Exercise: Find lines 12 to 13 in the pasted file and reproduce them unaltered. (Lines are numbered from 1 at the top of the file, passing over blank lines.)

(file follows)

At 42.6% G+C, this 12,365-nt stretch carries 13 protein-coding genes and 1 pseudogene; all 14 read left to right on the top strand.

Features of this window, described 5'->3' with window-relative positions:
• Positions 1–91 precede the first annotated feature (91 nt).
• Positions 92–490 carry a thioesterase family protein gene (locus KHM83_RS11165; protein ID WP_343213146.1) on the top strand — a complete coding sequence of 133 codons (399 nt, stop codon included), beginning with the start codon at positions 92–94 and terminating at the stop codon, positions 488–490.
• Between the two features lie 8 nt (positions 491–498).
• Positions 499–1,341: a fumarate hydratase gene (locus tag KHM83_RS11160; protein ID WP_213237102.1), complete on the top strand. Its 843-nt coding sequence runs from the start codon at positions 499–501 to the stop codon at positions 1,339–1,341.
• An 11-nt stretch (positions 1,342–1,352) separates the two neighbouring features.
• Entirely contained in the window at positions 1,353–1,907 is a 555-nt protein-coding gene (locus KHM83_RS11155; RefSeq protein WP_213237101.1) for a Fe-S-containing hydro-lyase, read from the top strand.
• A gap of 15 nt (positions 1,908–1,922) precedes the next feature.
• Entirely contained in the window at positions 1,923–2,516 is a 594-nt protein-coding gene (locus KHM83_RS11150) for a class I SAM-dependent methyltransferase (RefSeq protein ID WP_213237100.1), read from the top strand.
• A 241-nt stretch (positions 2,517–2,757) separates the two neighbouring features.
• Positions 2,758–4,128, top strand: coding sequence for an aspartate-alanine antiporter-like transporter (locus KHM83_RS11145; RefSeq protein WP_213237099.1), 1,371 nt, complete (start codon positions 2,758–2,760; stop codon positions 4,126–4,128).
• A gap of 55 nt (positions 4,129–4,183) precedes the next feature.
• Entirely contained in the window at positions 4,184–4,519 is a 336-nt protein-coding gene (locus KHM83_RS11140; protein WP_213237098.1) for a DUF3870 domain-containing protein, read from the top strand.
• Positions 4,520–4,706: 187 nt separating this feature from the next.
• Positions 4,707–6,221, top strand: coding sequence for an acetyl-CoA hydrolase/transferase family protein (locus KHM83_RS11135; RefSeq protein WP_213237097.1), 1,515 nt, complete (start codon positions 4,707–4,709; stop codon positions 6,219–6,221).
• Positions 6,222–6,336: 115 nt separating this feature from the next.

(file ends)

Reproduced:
• Positions 2,758–4,128, top strand: coding sequence for an aspartate-alanine antiporter-like transporter (locus KHM83_RS11145; RefSeq protein WP_213237099.1), 1,371 nt, complete (start codon positions 2,758–2,760; stop codon positions 4,126–4,128).
• A gap of 55 nt (positions 4,129–4,183) precedes the next feature.